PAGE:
06

Marine Serre

Marine Serre

French designer Marine Serre took home 2017’s LVMH Prize, gaining traction for a major 2018. Picking up heavyweight stockists like Dover Street Market, Nordstrom and Barneys, Serre also joined forces with Nike, Converse and Melissa for her crossover Spring 2019 “Hardcore Couture” collection, which unexpectedly revealed the designer’s debut menswear. Serre’s initial men’s offering channeled some of the femininity from her womenswear, from its dip-dyed tracksuits to padded jackets and jacquard floral coats. Furthermore, genderless items appeal to any gender, with plenty of bicycle shorts, bucket hats, printed jeans and technical trench coats to choose from. With nearly unlimited crossover appeal, Marine Serre is poised to take over the world in 2019, one crescent moon logo at a time.


07

Online
Ceramics

07

Online
Ceramics

Wanton hippies Online Ceramics kicked the door down with some of the year’s best psychedelic goods. Converts of the brand’s tie-dyed tees include Jonah Hill, Drake, GR8 Tokyo’s Mitshuhiro Kubo and even Bravo host Andy Cohen. Exclusive drops via HYPEFEST, Dover Street Market and Social Studies New York transformed Online Ceramics from an in-the-know brand to a major player, with an official collaboration with major horror film Hereditary underlining the label’s universal appeal. However, nothing emphasizes Online Ceramics earnest approach to creation more than its consistent presence at Grateful Dead shows — “From the lot,” indeed.


08
08

Bode

Bode

Emerging NYC designer Emily Bode took her eponymous label to new heights in 2018, dramatically making a name for herself by way of a standout Spring/Summer 2019 presentation. Swapping a traditional runway for a performance art-like exhibition, the rich detail that informs Bode’s handmade, Eastern-inspired garments was given ample room to shine. The showcase highlighted the brand’s stunning linen shirts, patchwork jackets and painstaking embroidery, drawing the attention of tastemakers like Vogue and The New York Times. A few months later, Bode scored the CFDA Award 2018 runner-up prize — surely not a coincidence. A curated selection of prime stockists like Opening Ceremony, Totokaelo, Très Bien, UNITED ARROWS and Edifice and co-signs from fans like Dyllón Burnside and Ezra Miller further bolstered Bode’s position as one of New York’s pre-eminent talents.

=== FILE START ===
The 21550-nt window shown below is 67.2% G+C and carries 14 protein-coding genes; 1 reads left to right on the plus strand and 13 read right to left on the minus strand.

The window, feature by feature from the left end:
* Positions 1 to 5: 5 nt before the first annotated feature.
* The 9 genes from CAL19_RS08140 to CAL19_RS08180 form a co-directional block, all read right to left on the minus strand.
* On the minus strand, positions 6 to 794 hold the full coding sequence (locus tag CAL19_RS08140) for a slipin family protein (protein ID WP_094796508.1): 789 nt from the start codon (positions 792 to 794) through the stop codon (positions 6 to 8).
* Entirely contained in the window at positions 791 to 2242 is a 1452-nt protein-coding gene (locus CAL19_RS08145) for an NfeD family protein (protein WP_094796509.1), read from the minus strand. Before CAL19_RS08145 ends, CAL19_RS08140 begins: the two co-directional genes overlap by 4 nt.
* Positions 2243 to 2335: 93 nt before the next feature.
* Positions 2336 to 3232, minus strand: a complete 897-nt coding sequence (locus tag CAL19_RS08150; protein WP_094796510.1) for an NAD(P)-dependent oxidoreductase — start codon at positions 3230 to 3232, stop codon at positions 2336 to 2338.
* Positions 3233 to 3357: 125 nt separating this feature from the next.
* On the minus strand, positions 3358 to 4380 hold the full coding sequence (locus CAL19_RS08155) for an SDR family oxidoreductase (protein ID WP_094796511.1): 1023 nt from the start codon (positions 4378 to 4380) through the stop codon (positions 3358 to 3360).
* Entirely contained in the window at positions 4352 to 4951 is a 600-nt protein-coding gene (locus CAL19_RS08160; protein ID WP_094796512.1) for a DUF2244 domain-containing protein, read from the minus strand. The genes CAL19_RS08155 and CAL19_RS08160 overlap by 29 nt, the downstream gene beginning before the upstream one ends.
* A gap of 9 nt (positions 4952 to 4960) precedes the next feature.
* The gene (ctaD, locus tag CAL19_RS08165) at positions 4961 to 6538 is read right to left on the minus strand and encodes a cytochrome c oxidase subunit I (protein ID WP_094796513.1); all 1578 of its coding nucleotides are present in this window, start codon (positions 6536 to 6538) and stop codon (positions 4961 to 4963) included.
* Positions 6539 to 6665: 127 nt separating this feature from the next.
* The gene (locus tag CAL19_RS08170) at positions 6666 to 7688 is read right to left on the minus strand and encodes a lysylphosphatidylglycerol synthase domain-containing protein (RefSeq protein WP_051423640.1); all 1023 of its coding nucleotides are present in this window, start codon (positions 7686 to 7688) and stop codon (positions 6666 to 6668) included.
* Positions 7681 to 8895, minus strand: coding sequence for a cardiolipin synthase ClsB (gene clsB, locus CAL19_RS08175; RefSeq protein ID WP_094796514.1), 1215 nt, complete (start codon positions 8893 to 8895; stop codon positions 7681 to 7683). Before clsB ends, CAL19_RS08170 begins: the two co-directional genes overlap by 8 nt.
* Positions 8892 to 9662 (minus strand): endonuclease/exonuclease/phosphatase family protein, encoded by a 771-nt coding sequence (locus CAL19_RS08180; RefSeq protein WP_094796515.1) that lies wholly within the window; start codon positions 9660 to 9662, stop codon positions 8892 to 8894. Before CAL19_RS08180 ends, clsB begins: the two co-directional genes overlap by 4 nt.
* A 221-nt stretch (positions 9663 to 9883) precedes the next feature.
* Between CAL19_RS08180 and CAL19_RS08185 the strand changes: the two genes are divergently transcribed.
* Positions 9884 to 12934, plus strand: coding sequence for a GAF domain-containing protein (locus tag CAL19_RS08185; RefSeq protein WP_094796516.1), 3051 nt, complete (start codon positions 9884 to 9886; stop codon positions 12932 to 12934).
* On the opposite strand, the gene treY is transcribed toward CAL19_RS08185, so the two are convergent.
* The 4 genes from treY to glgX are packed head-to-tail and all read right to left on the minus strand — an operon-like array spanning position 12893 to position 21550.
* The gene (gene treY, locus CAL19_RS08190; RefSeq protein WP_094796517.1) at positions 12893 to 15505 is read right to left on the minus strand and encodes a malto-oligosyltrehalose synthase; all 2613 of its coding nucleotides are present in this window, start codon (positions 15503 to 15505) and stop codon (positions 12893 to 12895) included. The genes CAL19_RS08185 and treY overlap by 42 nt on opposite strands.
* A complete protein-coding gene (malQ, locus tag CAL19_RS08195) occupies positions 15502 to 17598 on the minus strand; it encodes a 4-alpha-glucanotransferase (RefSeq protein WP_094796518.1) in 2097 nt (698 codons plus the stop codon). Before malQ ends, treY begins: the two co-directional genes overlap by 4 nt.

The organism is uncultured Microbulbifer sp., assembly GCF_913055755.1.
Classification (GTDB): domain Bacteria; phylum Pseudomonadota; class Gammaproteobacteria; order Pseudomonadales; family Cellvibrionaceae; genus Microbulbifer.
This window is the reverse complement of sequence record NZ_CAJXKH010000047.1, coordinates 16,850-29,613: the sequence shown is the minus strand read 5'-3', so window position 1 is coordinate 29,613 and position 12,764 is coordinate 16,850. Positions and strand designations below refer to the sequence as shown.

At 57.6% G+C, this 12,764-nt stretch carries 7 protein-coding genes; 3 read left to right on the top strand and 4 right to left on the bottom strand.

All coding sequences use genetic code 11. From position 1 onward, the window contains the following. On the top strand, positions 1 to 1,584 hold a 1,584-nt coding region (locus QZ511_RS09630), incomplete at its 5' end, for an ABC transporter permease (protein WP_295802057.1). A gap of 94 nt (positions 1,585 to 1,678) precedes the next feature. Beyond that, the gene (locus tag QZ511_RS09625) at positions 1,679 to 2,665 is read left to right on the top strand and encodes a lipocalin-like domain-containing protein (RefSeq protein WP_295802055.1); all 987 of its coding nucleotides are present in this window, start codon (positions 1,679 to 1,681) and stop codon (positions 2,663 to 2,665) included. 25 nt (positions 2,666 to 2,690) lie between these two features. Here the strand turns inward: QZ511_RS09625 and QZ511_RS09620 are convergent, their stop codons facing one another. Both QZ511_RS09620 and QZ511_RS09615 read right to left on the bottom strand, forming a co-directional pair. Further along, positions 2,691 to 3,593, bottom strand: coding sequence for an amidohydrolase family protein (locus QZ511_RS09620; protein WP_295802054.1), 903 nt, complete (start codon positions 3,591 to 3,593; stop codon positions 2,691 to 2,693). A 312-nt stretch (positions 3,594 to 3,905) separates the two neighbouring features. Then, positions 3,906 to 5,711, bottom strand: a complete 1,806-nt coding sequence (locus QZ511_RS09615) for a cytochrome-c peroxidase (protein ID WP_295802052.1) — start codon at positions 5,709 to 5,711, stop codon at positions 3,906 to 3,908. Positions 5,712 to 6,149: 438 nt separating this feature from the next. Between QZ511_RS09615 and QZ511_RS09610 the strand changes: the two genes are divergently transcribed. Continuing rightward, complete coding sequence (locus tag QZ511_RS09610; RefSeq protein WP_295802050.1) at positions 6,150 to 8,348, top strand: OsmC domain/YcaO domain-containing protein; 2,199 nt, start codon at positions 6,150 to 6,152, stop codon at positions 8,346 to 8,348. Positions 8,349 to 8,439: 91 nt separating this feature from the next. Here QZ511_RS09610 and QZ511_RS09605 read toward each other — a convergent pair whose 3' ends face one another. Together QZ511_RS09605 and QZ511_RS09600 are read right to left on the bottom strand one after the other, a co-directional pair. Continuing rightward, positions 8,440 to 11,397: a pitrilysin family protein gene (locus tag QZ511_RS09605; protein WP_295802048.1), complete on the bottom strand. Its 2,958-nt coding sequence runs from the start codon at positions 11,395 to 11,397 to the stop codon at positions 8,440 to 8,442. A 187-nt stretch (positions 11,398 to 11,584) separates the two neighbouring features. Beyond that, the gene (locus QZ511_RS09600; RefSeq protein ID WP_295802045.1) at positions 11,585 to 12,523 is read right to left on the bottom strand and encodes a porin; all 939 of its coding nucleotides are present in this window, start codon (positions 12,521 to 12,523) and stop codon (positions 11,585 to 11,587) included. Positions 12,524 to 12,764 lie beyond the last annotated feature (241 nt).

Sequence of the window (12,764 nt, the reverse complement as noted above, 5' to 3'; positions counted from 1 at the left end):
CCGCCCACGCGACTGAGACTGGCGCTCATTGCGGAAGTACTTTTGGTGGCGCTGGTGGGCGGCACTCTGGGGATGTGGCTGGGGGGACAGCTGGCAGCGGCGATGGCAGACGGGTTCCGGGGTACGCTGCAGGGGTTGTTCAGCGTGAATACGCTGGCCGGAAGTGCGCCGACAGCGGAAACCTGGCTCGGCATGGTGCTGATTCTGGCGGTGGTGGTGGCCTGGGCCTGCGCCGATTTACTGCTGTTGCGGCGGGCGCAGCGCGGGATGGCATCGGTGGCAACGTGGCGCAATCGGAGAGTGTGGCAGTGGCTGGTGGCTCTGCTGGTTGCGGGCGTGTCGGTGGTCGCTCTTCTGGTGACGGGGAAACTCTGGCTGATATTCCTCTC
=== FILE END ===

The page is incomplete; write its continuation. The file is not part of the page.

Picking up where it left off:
09

YSTRDYS TMRRW

YSTRDYS TMRRW

Kazuya Sugano spent a decade working as an assistant designer at nonnative before debuting his nostalgia-inspired YSTRDYS TMRRW imprint in 2017. Sugano immediately asserted his vision with progressive takes on classic clothes, swiftly creating a signature aesthetic informed by slouchy riders jackets, distressed flannel shirts, cozy sherpa truckers and baggy jeans. The brand issued a series of collaborations throughout 2018, all informed by its myriad influences; Dickies, Fresh Records, The Simpsons and NORTHWAVE all aided in fulfilling the brand’s take on timeless staples. Retailers took note, with YSTRDYS TMRRW emerging at influential shops like Canada’s HAVEN, UNITED ARROWS and even nonnative’s digital storefront, COVERCHORD.


10
10

Kozaburo

Kozaburo

Kozaburo Asakusa first won VFiles Runway prize for Spring/Summer 2016, before picking up the LVMH Special Prize in 2017. However, 2018 was the Brooklyn-based designer’s year; thanks to devout stockists like Dover Street Market, SSENSE and Opening Ceremony, his subversive takes on Western staples found converts ranging from Iceage’s Elias Rønnenfelt to powerhouse stylist Karlo Steel. Kozaburo was even included in the Book of Denim, underlining his creative deconstruction of the classic American textile. Devotees of the Japanese-born creative have a lot to look forward to in 2019, as Kozaburo continues refining his unique sashiko-stitched jackets and boot cut jeans with “Transcend,” his radiant Spring/Summer 2019 range.



Credits
Composite Imagery
HEISON HO/HYPEBEAST
Editor
Robert Marshall/HYPEBEAST
Image Credit
HYPEBEAST KR, Reese Cooper, Justin Cole Smith, Dilan Lurr, ADER error, Marine Serre, Justin Cole Smith, HYPEBEAST, YSTRDY'S TMRRW